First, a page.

With the unrepentant mantra that we are all in this together, George Osborne used his speech to the Conservative Party conference yesterday to warn of further public spending cuts, including an additional £10 billion to be taken from the welfare budget.
It was clear the Chancellor's Liberal Democrat Coalition colleagues were among those not in on the policy proposals. He ruled out their favoured policy of a mansion tax on houses worth more than £2 million, ignored LibDem claims that further cuts to the welfare budget would have to be negotiated and floated two policy ideas likely to cause them considerable difficulty. These would exclude people under 25 from claiming housing benefit and curb child benefit for additional children born to people on benefits. Significantly, possibly because of the U-turns he was forced to perform on VAT on pasties, charity donations and the fuel duty increase, these concepts were posed as questions rather than policies. Is it fair that people in work have to consider the full financial costs of having a child, when those on benefits will receive an increase? Is it fair that young people who have never worked receive housing benefit for a flat when those in work have to live with their parents?
Such issues go to the heart of what we expect from the welfare state and general agreement about obligations and entitlement. How we pay for and allocate public services and benefits are a defining issue for all political parties but, in a stalling economy and with an ageing population driving up the cost of the NHS, personal care and state pensions, previous assumptions must be re-assessed. This is provoking a welcome debate, especially in Scotland where the Labour Party is now questioning the sustainability of the SNP's commitment to free services, including personal care for the elderly and university tuition.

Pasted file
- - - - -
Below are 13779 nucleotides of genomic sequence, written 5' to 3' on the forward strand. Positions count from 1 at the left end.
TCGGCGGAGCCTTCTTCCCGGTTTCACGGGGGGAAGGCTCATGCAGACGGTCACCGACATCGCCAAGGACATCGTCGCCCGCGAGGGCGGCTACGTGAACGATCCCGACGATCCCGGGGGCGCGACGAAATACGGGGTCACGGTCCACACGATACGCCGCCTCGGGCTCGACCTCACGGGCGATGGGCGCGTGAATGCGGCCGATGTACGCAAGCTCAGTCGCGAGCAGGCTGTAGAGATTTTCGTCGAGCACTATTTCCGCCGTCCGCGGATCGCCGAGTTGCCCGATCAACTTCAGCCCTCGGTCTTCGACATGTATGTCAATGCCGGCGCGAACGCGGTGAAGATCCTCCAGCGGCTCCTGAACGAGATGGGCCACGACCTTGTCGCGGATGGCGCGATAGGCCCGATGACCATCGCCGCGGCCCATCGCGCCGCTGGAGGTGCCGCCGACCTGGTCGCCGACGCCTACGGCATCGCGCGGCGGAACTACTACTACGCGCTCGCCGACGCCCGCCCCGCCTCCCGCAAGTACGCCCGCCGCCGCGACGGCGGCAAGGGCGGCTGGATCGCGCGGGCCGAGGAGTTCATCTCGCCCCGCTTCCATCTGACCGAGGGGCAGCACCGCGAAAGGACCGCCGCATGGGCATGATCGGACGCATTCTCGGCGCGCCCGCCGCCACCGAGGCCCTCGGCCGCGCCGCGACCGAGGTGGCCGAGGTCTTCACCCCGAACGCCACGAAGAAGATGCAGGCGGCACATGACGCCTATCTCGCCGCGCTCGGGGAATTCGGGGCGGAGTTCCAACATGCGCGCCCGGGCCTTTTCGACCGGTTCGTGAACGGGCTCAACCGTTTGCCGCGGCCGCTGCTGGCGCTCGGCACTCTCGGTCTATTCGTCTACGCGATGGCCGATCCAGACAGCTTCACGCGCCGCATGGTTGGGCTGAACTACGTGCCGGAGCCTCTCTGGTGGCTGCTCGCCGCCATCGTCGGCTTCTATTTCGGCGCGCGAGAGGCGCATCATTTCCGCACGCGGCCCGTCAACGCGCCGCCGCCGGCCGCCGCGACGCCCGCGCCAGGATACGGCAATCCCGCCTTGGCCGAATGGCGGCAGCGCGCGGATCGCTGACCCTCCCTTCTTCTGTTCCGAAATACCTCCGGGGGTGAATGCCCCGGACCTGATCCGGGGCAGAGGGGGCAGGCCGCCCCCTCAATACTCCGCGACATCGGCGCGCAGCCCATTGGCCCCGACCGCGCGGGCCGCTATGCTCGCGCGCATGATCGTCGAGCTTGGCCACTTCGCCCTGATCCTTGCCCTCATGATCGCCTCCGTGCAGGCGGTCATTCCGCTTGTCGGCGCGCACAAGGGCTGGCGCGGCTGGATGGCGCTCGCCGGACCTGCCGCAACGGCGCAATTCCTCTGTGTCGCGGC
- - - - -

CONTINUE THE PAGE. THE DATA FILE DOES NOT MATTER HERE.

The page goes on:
The Scottish Tory leader, Ruth Davidson, made an incendiary contribution to this discussion with a claim in her conference speech that only 12% of households in Scotland are net contributors (the taxes they pay outweigh benefits received through public spending). She is right to say we need to encourage entrepreneurs. It may be, as she claims, that means-testing prescriptions could fund more drugs for rare cancers. This is something the Scottish Government should examine.
Her observation that people contributing tens of thousands of pounds in taxation do not cover the amount the Government spends in their name demands closer scrutiny. We all contribute and benefit to varying degrees from childhood to old age and among public sector costs are the doctors, nurses, teachers, police officers, refuse collectors and others who provide essential services. Ms Davidson, who receives her MSP's salary courtesy of the taxpayer, fails to take into account the value of the services provided from the public purse.
By contrast, despite warning that the budget could not be balanced on the wallets of the rich, Mr Osborne acknowledged the value of Ed Miliband's one-nation approach. "Workers of the world unite", he said, announcing a scheme for employees to be given shares in their company free of capital gains tax in return for giving up some employment rights. It was his only real policy announcement and will have limited appeal.
In a double-dip recession and facing the likelihood of missing his debt-reduction targets, the Chancellor had no scope for a feel-good speech. Stimulus for growth was a notable omission. The message was prepare for further public spending cuts. That is why we need a rational debate about welfare spending that does not demonise the poor but helps them out of hard times while meeting their responsibilities.
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